How do we best teach students to give effective feedback? Every year I ask this same question. Certain pieces of the puzzle I know – kids need authentic experiences that result in meaningful feedback, plenty of opportunities to practice, and a variety of examples and models.
This year, I’ve found that using comments in Google Docs has really enhanced student feedback during the writing process. As students finish a piece of writing meant for publication, they edit their own work and leave a comment identifying the strengths of the piece and any areas they feel could use assistance. Then they share their Doc with another student. This new editor reads the piece and leaves a comment with their thoughts and suggestions. Next, the author makes revisions and shares the document with another peer. Once they’ve left a comment with feedback, it’s time for a teacher conference.
This is an opportunity to work through the piece together. We start with the original self assessment comment, and begin the discussion with a focus on those strengths. Then we work through the writing. As we talk, I create a comment that documents our discussion, including the goals we set. (It’s very simple to copy and paste this comment into my anecdotal records). The student has clear evidence of their growth, and there are no surprises when report cards roll around.
I find that the authenticity of this editing/commenting process has created a stronger independent focus on feedback with my group. When it comes time to share, students sharing their writing are also identifying and sharing comments, and how they initiated revisions. This conversation easily leads into meaningful discussions of the 6 Traits of Writing we use at my school. Students are aware of how easily they can improve the quality of their writing when they focus on a certain trait. They are doing so in their first self edit, which means that their writing is stronger when it begins the process, and even better at the end.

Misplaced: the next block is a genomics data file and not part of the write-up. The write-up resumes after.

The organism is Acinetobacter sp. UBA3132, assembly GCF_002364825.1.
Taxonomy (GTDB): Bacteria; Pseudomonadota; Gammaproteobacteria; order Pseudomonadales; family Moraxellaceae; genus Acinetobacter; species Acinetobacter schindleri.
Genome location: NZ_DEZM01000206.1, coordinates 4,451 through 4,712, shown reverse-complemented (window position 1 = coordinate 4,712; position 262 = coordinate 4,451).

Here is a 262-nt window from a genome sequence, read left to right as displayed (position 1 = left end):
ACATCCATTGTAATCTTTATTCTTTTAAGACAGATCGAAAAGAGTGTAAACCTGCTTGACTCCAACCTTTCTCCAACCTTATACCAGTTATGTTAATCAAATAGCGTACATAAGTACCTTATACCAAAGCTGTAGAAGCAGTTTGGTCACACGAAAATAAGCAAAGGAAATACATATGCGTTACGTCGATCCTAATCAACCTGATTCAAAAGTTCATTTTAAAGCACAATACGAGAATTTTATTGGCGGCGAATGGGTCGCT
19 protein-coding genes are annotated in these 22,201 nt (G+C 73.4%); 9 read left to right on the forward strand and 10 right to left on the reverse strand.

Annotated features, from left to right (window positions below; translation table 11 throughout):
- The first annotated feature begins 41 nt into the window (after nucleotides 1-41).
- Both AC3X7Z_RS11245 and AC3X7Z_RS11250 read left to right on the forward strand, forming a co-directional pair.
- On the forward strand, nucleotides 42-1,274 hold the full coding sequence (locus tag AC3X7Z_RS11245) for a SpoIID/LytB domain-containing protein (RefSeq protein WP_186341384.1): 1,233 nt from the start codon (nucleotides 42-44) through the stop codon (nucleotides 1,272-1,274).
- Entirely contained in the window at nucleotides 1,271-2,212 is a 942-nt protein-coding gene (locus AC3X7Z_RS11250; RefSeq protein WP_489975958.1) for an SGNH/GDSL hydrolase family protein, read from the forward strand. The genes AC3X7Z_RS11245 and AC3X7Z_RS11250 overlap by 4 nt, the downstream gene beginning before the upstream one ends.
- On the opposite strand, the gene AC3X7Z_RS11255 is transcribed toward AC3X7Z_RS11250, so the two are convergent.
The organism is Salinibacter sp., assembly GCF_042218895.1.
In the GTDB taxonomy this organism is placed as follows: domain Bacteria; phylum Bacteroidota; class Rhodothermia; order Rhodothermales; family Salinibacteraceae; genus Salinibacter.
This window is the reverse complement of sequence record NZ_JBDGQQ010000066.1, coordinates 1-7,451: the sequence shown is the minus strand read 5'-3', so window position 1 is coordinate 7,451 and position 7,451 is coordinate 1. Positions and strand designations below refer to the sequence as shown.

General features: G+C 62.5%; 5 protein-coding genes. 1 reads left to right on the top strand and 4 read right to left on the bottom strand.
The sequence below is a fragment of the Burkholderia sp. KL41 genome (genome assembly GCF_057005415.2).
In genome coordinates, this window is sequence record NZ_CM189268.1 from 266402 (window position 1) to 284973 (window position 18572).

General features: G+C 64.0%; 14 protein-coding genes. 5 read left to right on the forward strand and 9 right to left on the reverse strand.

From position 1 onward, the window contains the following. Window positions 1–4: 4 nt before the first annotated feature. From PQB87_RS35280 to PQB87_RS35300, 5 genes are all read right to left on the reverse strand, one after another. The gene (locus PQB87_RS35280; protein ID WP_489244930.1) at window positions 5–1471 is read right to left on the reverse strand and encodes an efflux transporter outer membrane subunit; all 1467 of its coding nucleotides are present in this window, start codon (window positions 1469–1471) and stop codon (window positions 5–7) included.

These discussions have made it easy to create criteria for feedback. I love that during writing, I have students coming up and whispering in my ear, “A is really good at giving helpful advice about Word Choice,” and “S always knows her capitals and Conventions!” As we discover our feedback ‘experts’, we look at how their comments are consistently
To recognize and celebrate these Editors, they are given an Editor’s badge (made using bighugelabs.com). As a class, we decide what area of expertise should be highlighted on the badge. I print them and laminate each. They are attached to a tear away lanyard and kept in their desk. Each day as we work on writing, the Editors proudly wear their badges.
The growth in writing skills continues as students are continually seeing other students’ work, which improves their writing. The comments they leave and observe improve not only their writing but also their feedback skills. The whole process is authentic and engaging, and a definite win-win.
I would be interested in hearing how you use comments with students as well!